For Boulder-based (US) Sydneysider Sam Appleton, 2019 may not have gotten off to a rocky start, but the 29-year-old pro from the Panthers Tri Club is making the most of the second half of the season. Even if, he’s not thoroughly satisfied with his latest result.
“Some days I am happy with the race, and other days I am not,” Appleton told Triathlon NSW following his top 10 finish (eighth) at the Ironman 70.3 World Championships in Nice, France won by Norwegian Gustav Iden last week.
“I think that's part of our nature as professional athletes. Always analysing our performances and wondering what we could have done better.
“There were some crucial moves made in the race that I was not able to go with, and that 'what if' feeling has been plaguing me a little since the race,” he continued. “Overall, I think I put down a good solid performance, but I am always wanting more out of myself.”
Appleton won his third straight Ironman 70.3 Santa Rosa — fourth in five years dating back to his inaugural win in 2015 — back in July. It was a race bookended on the podium by fellow TNSW pro and 2016 70.3 world champion Tim Reed (Ballina Tri Club).
What’s more impressive, is that Appleton continued his hot-streak in the race formerly known as Vineman despite having suffered a broken collarbone in April. The injury resulted in a late start for Appleton, who normally packs five to six races under his belt before the world champs.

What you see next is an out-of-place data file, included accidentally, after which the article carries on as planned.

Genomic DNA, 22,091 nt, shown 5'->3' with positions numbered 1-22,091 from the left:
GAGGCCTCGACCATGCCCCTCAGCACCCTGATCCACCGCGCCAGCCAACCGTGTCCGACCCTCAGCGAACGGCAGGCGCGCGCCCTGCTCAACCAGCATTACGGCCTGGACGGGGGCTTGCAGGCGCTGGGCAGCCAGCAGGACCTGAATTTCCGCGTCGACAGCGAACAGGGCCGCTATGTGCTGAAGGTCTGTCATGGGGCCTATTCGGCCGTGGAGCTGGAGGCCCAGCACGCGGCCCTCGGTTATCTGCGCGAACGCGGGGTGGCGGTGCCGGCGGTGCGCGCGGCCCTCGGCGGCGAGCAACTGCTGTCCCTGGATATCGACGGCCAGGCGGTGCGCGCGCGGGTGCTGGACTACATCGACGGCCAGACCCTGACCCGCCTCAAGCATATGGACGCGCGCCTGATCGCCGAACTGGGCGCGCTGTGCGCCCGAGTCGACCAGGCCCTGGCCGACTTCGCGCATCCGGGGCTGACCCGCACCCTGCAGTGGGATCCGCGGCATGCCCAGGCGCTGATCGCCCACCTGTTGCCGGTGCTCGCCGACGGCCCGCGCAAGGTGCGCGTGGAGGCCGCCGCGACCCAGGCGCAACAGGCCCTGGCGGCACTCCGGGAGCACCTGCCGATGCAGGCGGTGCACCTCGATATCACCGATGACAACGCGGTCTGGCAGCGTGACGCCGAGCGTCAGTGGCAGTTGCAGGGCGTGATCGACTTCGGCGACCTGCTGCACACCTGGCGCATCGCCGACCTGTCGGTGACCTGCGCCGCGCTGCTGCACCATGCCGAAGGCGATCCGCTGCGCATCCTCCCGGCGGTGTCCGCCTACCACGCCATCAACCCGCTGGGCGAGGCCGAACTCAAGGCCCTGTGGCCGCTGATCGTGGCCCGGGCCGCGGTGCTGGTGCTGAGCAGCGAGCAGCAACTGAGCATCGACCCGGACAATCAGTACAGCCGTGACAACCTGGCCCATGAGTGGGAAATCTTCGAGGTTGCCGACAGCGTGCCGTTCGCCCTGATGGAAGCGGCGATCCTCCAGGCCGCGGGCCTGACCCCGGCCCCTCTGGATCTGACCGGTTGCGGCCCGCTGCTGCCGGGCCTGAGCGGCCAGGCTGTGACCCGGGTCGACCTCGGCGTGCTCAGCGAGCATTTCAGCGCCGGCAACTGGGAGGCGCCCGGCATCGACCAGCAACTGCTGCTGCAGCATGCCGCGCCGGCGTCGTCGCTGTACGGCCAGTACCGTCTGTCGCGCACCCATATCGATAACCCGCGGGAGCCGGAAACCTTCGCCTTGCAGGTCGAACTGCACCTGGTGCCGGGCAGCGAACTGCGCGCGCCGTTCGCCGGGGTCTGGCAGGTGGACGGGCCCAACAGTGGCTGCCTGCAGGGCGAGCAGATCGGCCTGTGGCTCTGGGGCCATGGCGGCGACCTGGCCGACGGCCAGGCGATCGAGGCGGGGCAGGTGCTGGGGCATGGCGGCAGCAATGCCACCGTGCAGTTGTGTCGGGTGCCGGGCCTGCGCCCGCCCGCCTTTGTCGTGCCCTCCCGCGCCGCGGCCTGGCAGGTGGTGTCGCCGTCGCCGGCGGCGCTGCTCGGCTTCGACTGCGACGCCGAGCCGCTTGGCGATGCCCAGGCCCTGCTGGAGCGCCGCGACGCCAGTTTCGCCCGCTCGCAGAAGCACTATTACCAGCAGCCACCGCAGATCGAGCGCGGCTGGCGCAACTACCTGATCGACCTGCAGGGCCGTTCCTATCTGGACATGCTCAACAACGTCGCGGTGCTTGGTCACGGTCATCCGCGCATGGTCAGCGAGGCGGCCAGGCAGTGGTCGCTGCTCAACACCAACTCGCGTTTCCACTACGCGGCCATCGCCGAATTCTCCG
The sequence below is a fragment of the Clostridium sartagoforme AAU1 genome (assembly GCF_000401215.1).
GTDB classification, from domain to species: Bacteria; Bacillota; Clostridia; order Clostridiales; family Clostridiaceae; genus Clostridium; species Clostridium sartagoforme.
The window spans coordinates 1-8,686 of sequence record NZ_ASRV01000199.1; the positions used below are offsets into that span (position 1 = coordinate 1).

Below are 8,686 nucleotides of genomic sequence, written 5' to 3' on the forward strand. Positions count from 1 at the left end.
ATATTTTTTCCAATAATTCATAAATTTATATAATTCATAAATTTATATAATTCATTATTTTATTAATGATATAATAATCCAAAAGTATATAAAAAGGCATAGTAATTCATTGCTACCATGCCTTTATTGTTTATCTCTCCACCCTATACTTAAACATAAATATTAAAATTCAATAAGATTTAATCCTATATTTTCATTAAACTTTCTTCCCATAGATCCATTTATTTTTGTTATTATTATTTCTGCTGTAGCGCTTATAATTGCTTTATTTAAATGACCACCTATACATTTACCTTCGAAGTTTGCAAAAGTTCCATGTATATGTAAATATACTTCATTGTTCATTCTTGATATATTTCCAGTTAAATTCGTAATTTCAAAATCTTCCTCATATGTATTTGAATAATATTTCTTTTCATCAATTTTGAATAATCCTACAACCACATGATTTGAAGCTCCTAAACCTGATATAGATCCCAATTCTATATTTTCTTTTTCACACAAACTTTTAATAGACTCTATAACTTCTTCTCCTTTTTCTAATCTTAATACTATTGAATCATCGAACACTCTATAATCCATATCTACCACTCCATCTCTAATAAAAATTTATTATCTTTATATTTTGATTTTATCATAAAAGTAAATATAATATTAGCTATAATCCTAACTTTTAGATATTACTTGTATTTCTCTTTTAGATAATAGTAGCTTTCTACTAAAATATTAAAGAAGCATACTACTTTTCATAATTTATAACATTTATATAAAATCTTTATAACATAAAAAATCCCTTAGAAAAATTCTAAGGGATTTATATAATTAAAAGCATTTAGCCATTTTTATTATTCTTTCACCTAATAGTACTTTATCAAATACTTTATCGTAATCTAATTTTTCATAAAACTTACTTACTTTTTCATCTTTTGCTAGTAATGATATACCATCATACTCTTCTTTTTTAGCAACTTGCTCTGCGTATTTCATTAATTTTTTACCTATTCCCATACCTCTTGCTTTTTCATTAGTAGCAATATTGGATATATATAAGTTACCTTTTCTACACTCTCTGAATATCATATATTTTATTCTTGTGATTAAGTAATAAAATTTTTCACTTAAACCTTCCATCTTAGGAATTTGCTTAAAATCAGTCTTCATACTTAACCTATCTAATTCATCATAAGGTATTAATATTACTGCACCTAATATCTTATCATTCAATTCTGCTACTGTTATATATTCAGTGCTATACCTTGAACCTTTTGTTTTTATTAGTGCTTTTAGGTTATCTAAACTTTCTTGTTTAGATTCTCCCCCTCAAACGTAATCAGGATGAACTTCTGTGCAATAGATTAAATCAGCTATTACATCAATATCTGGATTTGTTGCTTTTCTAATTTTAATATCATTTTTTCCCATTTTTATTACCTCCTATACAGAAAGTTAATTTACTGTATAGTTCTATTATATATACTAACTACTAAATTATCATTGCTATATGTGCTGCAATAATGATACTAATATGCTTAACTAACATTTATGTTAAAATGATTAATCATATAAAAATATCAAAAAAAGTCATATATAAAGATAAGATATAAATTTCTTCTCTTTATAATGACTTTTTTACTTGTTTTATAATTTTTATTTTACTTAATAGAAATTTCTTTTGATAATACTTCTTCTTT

“Of course I want to win the 70.3 World Championships, but at a race like that, with so many of the world’s best, I try not to focus on position,” admitted Appleton. “I am more intrinsically motivated, and if I can get the best out of myself on race day, and race to my potential, I am happy with that, regardless of position.
“If I race to the best of my ability, I know I would be vying for one of the top position, so that takes care of itself.”
Appleton says he is currently in the process of finalising his racing schedule for the remainder of the year 2019, but that he does have a few plans a perhaps a surprise included at the end of the year. However, he was mum on the details.
As for next year, the main objective is a return to the 70.3 Worlds — this time to be held in Taupo, New Zealand — as well as continuing to hone his craft as one of the triathlon’s very best.
“For 2020, l I just want to keep racing and keep improving,” he claimed. “The sport is getting so competitive and the bar is getting lifted every year. I need to keep evolving and keep improving if I want to move with the sport — that’s my main goal.
“If I keep improving I know the results will take care of themselves.”